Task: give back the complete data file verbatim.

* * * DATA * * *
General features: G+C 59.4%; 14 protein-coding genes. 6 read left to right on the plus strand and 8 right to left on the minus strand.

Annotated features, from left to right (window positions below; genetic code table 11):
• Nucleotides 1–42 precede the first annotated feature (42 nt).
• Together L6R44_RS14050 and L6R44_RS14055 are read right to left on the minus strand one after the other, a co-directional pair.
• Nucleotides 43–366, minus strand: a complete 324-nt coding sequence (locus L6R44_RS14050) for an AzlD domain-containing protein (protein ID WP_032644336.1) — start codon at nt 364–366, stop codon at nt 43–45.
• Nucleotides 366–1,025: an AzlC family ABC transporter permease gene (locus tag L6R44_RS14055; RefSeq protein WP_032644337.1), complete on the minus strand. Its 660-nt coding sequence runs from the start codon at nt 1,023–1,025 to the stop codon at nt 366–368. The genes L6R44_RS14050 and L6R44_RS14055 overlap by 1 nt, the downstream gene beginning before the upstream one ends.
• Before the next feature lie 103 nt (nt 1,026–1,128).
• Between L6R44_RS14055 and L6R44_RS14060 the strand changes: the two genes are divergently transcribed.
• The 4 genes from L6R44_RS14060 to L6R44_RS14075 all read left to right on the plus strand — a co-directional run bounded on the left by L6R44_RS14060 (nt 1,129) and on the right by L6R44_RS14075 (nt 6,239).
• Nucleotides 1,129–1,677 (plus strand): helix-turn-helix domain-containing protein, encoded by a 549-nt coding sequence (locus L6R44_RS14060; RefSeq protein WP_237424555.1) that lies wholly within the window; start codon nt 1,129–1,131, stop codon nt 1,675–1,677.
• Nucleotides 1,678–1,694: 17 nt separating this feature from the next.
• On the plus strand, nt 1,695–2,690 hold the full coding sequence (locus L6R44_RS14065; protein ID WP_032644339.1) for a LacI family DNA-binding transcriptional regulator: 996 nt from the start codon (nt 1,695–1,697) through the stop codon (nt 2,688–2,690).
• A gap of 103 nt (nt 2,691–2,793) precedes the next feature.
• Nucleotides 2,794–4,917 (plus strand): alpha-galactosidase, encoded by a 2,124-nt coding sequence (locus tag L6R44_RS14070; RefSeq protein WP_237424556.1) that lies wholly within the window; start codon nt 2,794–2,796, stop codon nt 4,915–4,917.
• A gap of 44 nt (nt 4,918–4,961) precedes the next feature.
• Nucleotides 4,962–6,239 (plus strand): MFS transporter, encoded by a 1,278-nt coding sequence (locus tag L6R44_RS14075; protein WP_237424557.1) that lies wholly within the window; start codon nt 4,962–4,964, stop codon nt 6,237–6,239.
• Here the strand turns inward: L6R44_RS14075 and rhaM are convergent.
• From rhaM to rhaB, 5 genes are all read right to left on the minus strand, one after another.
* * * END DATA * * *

General features: G+C 59.4%; 14 protein-coding genes. 6 read left to right on the plus strand and 8 right to left on the minus strand.

Annotated features, from left to right (window positions below; genetic code table 11):
• Nucleotides 1–42 precede the first annotated feature (42 nt).
• Together L6R44_RS14050 and L6R44_RS14055 are read right to left on the minus strand one after the other, a co-directional pair.
• Nucleotides 43–366, minus strand: a complete 324-nt coding sequence (locus L6R44_RS14050) for an AzlD domain-containing protein (protein ID WP_032644336.1) — start codon at nt 364–366, stop codon at nt 43–45.
• Nucleotides 366–1,025: an AzlC family ABC transporter permease gene (locus tag L6R44_RS14055; RefSeq protein WP_032644337.1), complete on the minus strand. Its 660-nt coding sequence runs from the start codon at nt 1,023–1,025 to the stop codon at nt 366–368. The genes L6R44_RS14050 and L6R44_RS14055 overlap by 1 nt, the downstream gene beginning before the upstream one ends.
• Before the next feature lie 103 nt (nt 1,026–1,128).
• Between L6R44_RS14055 and L6R44_RS14060 the strand changes: the two genes are divergently transcribed.
• The 4 genes from L6R44_RS14060 to L6R44_RS14075 all read left to right on the plus strand — a co-directional run bounded on the left by L6R44_RS14060 (nt 1,129) and on the right by L6R44_RS14075 (nt 6,239).
• Nucleotides 1,129–1,677 (plus strand): helix-turn-helix domain-containing protein, encoded by a 549-nt coding sequence (locus L6R44_RS14060; RefSeq protein WP_237424555.1) that lies wholly within the window; start codon nt 1,129–1,131, stop codon nt 1,675–1,677.
• Nucleotides 1,678–1,694: 17 nt separating this feature from the next.
• On the plus strand, nt 1,695–2,690 hold the full coding sequence (locus L6R44_RS14065; protein ID WP_032644339.1) for a LacI family DNA-binding transcriptional regulator: 996 nt from the start codon (nt 1,695–1,697) through the stop codon (nt 2,688–2,690).
• A gap of 103 nt (nt 2,691–2,793) precedes the next feature.
• Nucleotides 2,794–4,917 (plus strand): alpha-galactosidase, encoded by a 2,124-nt coding sequence (locus tag L6R44_RS14070; RefSeq protein WP_237424556.1) that lies wholly within the window; start codon nt 2,794–2,796, stop codon nt 4,915–4,917.
• A gap of 44 nt (nt 4,918–4,961) precedes the next feature.
• Nucleotides 4,962–6,239 (plus strand): MFS transporter, encoded by a 1,278-nt coding sequence (locus tag L6R44_RS14075; protein WP_237424557.1) that lies wholly within the window; start codon nt 4,962–4,964, stop codon nt 6,237–6,239.
• Here the strand turns inward: L6R44_RS14075 and rhaM are convergent.
• From rhaM to rhaB, 5 genes are all read right to left on the minus strand, one after another.